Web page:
Beefy Boxes and Bandwidth Generously Provided by pair Networks
laziness, impatience, and hubris

comment on

( #3333=superdoc: print w/replies, xml ) Need Help??
PerlScript's default security being set to "local" zones is ok surely? NO! It's not ok. Imagine being sent an email with an attachment - it's a .html. It got through your virus scanners because they can't scan for malicious perl code and it looks just like a regular html page. It's stored locally on your hard disk before you open it in Outlook Express. You open it and BANG!

"Doctor, it hurts when I use Outlook Express!"

Seriously, though, you raise a few good points. But as with many things in life, this is a trade-off. PerlScript enables wonderful things like ActiveState's Win32::OLE Type Library Browser. And, for those who're motivated to do so, it allows the browser to be used as a very limited UI platform.

Trade this off against the probability of being attacked. Your average script-kiddie is unlikely to bother with a PerlScript-based attack, because percentages are so low. Unless they're targeting a Perl mailing list, the chance of getting hits based on a broadcast spam attack are pretty slim. I have PerlScript installed on my box at work. My work email address is generally unknown, and isn't on any mailing lists. I have no fear of attack there (except, perhaps, from my coworkers. But they phear me :-)

In reply to (dws)Re: use PerlScript && die; by dws
in thread use PerlScript && die; by $code or die

Use:  <p> text here (a paragraph) </p>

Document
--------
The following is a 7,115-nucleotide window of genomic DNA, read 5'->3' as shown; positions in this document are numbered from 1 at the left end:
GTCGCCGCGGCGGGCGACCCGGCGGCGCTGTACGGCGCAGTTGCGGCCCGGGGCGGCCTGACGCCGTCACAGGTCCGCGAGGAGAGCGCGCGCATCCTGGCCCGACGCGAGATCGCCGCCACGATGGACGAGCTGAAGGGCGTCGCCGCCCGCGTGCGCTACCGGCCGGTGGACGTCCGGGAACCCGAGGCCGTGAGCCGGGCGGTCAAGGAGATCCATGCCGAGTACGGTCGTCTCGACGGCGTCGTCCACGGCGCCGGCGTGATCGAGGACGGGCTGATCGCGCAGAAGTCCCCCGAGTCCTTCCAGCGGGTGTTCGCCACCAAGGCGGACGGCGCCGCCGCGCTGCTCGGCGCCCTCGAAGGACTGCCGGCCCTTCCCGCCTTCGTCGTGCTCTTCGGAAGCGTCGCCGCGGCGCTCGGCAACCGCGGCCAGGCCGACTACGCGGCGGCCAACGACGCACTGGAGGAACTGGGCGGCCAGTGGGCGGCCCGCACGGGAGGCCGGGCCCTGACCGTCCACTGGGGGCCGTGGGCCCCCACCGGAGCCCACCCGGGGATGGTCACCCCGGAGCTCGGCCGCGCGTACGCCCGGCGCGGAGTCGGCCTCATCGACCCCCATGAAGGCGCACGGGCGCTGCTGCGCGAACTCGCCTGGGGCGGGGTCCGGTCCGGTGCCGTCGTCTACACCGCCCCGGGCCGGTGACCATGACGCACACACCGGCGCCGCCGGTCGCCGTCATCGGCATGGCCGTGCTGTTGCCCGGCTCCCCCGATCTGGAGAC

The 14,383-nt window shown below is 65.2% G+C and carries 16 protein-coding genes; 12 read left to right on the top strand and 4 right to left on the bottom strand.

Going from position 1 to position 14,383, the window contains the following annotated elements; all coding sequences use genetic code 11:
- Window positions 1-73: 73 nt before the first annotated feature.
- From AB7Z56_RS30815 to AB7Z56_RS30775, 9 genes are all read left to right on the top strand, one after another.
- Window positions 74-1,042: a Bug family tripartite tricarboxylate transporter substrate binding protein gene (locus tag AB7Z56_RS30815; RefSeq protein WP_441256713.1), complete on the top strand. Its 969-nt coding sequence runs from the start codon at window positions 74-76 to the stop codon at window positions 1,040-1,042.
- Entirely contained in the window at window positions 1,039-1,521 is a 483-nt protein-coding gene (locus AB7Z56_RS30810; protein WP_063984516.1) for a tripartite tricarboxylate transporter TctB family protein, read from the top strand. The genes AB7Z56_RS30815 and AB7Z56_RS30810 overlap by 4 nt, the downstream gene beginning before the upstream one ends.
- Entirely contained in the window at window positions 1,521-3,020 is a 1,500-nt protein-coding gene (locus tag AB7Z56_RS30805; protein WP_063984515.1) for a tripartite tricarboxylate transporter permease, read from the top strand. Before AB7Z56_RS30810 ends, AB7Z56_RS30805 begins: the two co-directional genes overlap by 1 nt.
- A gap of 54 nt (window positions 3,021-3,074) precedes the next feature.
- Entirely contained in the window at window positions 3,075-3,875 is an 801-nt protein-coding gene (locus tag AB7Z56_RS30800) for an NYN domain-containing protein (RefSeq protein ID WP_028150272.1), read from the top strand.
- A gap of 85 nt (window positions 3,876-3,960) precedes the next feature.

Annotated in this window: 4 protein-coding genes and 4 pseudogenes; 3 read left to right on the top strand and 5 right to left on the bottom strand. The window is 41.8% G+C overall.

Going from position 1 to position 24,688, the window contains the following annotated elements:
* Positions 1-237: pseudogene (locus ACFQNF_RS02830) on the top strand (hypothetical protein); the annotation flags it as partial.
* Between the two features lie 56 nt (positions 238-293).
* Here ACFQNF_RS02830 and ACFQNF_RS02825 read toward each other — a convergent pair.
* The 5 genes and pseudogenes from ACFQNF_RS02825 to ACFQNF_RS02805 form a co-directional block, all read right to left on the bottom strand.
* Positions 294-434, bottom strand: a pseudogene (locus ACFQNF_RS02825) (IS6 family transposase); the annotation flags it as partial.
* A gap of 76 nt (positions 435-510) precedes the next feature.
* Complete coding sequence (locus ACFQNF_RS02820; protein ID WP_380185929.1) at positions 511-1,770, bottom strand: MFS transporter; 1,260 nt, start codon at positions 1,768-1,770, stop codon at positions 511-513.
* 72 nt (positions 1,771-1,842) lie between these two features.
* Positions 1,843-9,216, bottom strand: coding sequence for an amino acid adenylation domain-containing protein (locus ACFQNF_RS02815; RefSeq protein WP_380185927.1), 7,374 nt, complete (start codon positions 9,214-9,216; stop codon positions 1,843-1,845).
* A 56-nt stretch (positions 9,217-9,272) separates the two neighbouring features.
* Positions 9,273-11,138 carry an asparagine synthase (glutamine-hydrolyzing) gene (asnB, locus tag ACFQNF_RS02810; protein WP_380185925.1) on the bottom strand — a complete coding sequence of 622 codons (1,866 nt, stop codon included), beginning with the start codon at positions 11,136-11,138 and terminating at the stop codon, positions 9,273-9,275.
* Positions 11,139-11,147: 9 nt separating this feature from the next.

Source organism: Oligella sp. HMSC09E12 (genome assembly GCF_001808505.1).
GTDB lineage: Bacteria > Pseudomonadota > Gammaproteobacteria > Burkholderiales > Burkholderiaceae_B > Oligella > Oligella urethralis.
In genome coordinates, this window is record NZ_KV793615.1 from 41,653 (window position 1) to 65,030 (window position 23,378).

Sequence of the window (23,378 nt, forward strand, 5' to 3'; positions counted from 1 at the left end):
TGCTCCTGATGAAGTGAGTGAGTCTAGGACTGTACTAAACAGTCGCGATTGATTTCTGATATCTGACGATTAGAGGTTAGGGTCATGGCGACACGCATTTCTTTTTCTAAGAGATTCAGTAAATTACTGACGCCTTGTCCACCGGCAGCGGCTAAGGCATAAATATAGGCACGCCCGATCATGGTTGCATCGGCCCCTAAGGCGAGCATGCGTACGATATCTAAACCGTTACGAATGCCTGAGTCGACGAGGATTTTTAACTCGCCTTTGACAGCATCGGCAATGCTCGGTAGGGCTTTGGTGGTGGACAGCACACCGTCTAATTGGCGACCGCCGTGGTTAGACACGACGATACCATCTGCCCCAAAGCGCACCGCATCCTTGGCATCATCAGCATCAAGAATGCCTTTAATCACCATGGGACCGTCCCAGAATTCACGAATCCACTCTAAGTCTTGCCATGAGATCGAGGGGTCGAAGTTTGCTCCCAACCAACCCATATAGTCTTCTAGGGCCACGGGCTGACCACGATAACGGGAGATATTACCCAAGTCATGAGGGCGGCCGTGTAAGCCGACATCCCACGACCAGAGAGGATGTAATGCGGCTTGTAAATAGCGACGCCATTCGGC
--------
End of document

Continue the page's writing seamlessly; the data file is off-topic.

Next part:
and:  <code> code here </code>
to format your post; it's "PerlMonks-approved HTML":

  • Are you posting in the right place? Check out Where do I post X? to know for sure.
  • Posts may use any of the Perl Monks Approved HTML tags. Currently these include the following:
    <code> <a> <b> <big> <blockquote> <br /> <dd> <dl> <dt> <em> <font> <h1> <h2> <h3> <h4> <h5> <h6> <hr /> <i> <li> <nbsp> <ol> <p> <small> <strike> <strong> <sub> <sup> <table> <td> <th> <tr> <tt> <u> <ul>
  • Snippets of code should be wrapped in <code> tags not <pre> tags. In fact, <pre> tags should generally be avoided. If they must be used, extreme care should be taken to ensure that their contents do not have long lines (<70 chars), in order to prevent horizontal scrolling (and possible janitor intervention).
  • Want more info? How to link or or How to display code and escape characters are good places to start.
Log In?

What's my password?
Create A New User
Domain Nodelet?
and the web crawler heard nothing...

How do I use this? | Other CB clients
Other Users?
Others scrutinizing the Monastery: (4)
As of 2022-08-09 00:43 GMT
Find Nodes?
    Voting Booth?

    No recent polls found